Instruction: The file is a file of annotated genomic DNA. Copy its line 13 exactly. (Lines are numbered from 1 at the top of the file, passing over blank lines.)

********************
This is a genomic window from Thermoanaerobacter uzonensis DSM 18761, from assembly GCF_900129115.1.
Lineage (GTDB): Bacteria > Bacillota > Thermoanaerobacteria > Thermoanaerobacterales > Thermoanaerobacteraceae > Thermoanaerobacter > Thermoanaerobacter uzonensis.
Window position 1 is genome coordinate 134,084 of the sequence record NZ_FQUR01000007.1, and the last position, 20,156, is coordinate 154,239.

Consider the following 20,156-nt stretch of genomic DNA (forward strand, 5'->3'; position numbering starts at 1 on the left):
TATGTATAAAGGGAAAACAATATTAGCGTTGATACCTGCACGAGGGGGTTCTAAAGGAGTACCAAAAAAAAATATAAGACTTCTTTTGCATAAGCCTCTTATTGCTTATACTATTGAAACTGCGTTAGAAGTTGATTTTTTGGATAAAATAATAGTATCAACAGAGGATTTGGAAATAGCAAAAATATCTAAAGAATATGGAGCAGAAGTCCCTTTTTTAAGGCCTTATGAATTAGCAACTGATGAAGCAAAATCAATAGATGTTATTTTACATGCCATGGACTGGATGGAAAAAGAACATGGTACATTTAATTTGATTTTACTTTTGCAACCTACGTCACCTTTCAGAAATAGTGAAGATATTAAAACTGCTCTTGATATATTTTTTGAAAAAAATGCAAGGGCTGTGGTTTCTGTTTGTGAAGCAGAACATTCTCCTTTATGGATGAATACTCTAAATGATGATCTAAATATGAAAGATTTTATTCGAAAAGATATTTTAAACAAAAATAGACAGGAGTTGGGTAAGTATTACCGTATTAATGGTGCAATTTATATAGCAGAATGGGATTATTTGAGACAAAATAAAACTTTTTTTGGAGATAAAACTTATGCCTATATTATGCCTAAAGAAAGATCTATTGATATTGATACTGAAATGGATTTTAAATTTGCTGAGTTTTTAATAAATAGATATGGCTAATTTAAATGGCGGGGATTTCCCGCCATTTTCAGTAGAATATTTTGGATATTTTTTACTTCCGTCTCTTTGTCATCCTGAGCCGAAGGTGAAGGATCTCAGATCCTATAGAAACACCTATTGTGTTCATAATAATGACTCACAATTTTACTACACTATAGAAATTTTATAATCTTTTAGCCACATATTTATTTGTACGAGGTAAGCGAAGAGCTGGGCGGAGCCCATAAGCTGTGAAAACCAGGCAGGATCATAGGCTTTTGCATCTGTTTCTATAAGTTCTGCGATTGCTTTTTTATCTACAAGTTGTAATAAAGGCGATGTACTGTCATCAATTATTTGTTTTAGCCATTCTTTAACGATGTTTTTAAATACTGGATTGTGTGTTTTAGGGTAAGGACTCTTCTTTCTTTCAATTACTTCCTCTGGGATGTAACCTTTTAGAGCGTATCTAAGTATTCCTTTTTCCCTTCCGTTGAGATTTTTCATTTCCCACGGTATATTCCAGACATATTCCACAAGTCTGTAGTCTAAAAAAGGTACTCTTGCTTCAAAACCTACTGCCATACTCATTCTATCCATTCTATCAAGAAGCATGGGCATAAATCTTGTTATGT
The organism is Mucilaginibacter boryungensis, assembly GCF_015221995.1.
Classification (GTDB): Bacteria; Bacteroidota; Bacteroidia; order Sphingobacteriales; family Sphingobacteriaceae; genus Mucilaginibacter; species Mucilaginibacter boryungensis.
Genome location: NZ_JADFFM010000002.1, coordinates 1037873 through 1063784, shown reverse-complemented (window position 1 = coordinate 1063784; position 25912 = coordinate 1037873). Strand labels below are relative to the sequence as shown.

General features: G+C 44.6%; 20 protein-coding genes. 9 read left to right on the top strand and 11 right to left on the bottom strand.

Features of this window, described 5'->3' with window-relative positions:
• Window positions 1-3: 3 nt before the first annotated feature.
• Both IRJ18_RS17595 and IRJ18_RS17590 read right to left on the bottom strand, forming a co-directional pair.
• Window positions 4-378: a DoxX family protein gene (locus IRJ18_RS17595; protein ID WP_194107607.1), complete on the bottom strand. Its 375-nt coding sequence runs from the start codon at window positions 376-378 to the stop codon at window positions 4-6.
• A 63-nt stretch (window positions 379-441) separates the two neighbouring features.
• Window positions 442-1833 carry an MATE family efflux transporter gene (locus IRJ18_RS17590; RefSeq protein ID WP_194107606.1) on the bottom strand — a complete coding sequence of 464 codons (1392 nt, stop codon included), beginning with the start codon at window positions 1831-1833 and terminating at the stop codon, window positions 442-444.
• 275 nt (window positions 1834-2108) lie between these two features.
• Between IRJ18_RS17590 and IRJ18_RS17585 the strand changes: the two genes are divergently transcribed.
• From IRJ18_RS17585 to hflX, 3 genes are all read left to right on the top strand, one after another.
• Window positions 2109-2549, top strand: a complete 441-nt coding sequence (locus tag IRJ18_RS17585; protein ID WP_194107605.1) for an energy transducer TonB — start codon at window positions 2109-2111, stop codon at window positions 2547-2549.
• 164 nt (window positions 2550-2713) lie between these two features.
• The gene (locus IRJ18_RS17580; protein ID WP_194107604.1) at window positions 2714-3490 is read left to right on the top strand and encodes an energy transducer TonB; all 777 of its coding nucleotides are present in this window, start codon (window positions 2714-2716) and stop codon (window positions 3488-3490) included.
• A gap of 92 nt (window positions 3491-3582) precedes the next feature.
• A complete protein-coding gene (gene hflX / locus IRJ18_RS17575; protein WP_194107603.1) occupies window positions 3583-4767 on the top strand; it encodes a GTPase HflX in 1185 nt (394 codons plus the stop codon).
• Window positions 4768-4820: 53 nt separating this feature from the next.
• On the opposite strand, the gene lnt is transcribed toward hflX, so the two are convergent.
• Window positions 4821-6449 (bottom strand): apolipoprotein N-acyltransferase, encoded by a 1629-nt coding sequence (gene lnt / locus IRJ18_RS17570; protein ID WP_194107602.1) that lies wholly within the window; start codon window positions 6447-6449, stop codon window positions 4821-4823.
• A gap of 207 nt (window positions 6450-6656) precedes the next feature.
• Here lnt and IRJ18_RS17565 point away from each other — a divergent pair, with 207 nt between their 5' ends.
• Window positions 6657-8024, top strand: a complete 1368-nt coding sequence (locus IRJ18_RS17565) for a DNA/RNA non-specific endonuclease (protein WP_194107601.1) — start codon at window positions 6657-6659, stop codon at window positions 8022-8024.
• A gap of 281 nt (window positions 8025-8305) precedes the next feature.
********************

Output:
• Window positions 4-378: a DoxX family protein gene (locus IRJ18_RS17595; protein ID WP_194107607.1), complete on the bottom strand. Its 375-nt coding sequence runs from the start codon at window positions 376-378 to the stop codon at window positions 4-6.